My soapbox: the wonders of God and His Word; the brilliance of living in the light of God’s Word, whether it concern marriage, motherhood, sisterhood, or moment-by-moment living…

These are the (so far) possibilities. Do you like one more than another? Or, do you have another possibility for the list?

“Inviting you to live in the light of God’s Word.”

OH. Hmmm. So it turns out there’s just one possibility so far. Oops. I’m supposed to have a list of 2 or 3 really good ones.

Help??

 

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With extreme reservation, I asked the tec-savvy sound guys at the Christian school if it was possible: could they, maybe, if it really wasn’t any problem, (and they certainly could say no if they needed to), but maybe, could they possibly record my talk??

Of course, the tec-savvy sound guys at the Christian school said, “No problem!”

They recorded it happily. I winced.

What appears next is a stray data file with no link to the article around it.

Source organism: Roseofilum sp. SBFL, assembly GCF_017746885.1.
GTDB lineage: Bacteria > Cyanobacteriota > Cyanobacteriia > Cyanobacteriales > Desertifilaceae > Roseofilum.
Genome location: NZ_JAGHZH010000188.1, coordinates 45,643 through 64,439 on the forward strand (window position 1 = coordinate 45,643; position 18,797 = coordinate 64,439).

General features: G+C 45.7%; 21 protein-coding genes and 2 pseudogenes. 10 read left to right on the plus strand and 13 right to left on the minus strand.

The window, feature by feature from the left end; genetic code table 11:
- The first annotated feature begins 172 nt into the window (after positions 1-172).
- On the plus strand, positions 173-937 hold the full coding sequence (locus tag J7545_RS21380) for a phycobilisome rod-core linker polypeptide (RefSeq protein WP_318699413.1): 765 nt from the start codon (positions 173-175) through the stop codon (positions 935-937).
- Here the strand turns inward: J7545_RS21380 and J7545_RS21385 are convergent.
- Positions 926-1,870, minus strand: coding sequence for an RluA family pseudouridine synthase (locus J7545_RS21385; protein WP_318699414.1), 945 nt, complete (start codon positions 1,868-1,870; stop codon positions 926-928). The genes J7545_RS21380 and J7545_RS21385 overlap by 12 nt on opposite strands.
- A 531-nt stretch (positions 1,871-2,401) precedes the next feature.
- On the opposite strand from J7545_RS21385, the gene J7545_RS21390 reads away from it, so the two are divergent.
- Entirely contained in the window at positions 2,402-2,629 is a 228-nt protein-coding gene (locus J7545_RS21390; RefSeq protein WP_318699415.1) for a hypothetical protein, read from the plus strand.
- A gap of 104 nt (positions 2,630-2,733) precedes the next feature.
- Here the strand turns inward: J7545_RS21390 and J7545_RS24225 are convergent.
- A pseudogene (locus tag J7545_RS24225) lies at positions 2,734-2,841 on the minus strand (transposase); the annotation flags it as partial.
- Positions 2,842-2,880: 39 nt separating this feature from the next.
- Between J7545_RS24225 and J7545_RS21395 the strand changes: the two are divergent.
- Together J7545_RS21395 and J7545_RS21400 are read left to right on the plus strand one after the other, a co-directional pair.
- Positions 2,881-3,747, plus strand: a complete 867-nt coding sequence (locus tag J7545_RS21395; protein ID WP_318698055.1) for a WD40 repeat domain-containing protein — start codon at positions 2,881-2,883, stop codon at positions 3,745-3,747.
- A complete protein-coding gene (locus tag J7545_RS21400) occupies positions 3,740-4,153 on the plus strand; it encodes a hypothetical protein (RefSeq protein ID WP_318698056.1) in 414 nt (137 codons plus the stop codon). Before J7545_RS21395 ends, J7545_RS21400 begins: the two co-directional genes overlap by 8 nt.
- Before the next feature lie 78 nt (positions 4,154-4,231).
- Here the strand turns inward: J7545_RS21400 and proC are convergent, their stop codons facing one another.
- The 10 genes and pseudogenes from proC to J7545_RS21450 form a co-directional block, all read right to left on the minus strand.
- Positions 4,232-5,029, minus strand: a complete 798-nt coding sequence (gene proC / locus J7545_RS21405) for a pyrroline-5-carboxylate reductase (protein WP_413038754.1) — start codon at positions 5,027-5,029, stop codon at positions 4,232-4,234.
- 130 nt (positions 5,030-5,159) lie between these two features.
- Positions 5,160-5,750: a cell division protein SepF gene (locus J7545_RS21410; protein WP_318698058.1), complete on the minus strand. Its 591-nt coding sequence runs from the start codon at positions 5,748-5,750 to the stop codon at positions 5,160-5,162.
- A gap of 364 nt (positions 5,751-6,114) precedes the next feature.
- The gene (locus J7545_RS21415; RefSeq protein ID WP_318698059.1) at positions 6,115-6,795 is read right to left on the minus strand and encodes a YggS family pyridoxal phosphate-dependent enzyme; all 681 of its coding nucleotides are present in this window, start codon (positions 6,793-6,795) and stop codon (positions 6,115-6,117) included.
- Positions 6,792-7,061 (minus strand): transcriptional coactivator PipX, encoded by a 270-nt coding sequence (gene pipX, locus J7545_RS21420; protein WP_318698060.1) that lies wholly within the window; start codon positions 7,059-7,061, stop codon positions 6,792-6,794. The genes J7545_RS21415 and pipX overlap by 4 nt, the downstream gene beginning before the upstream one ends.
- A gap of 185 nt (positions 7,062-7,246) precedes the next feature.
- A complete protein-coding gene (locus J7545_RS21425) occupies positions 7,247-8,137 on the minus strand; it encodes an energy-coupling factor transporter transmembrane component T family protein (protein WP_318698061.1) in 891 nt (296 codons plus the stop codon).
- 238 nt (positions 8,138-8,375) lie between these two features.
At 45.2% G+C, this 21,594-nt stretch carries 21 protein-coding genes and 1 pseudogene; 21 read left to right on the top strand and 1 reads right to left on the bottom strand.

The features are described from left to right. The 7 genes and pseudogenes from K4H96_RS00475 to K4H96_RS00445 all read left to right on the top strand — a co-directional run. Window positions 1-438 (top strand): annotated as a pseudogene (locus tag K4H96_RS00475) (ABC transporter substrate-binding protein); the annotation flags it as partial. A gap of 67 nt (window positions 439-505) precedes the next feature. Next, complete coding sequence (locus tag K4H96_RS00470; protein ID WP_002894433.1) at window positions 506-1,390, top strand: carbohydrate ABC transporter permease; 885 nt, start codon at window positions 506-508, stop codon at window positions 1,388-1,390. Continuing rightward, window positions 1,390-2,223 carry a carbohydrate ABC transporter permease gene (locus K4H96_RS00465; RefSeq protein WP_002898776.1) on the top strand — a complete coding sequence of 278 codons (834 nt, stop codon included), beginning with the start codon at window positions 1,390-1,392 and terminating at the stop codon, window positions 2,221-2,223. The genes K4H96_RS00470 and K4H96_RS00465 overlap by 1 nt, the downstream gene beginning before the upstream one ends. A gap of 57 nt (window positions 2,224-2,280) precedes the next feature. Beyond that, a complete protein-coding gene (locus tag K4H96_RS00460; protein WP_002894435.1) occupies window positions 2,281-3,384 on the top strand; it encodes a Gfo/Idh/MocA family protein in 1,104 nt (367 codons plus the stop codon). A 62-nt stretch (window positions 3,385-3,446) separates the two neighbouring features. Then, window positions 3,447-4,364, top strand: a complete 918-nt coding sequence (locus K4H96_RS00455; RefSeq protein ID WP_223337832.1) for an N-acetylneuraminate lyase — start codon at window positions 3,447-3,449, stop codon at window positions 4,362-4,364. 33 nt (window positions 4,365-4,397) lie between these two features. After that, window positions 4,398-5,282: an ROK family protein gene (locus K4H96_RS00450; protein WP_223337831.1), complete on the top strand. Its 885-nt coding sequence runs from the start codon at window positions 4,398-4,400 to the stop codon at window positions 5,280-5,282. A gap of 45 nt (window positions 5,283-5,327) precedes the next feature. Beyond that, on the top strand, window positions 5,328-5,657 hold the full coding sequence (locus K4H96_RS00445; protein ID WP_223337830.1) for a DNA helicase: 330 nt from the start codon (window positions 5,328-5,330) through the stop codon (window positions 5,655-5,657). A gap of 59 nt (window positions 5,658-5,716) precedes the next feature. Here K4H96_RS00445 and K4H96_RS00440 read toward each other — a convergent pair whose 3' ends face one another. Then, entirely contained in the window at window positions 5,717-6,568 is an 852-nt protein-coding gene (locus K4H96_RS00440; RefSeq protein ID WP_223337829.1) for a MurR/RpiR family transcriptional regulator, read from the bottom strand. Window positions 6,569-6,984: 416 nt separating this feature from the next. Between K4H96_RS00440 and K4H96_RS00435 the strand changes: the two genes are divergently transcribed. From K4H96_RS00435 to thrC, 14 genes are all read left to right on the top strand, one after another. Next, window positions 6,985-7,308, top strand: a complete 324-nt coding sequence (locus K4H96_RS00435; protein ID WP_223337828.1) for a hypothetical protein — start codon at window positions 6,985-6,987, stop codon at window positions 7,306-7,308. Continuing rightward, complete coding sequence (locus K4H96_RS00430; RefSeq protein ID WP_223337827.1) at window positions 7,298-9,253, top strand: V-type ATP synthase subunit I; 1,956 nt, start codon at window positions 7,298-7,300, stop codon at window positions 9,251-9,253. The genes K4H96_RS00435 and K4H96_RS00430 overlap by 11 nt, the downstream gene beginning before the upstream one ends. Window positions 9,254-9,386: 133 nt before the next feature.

They said, “We’ll get that to your dropbox as soon as possible!” I winced again.

I’ve never listened to one of my talks before. Never. Oh, I wish I could stay in my ignorant and happy place forever! But Andy Stanley says “don’t you dare”. He says the best way to improve at public speaking is to nit-pick your way through every recording, identifying strong points and noting areas of growth.

So…

I…

am going to…

listentomyself.

Yikes. I can hardly type that without hiding under the table.

I’ll let you know if I survive.

(Have you ever done this terrible thing? Did you actually survive??)

 

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It was the day I was scheduled to speak at the local Christian high school, and I was late. I forgot all of the handouts and props that I planned to use. My clothes were splattered with grime, and I forgot to switch my sneakers for heels. When I got up front, I realized that my mouth was full of the stickiest gum in the world. It was coating my teeth and tongue, making me gag. I turned my back to the audience so I could get it out, but I couldn’t pull it out no matter how frantically I tried.

That was my dream two nights ago.

It was one of those dreams that *BETTER* just be revealing my worst fears – and not serving as a premonition of terrible things to come. (I mean, it was pretty bad with the gum and all. Yuk.)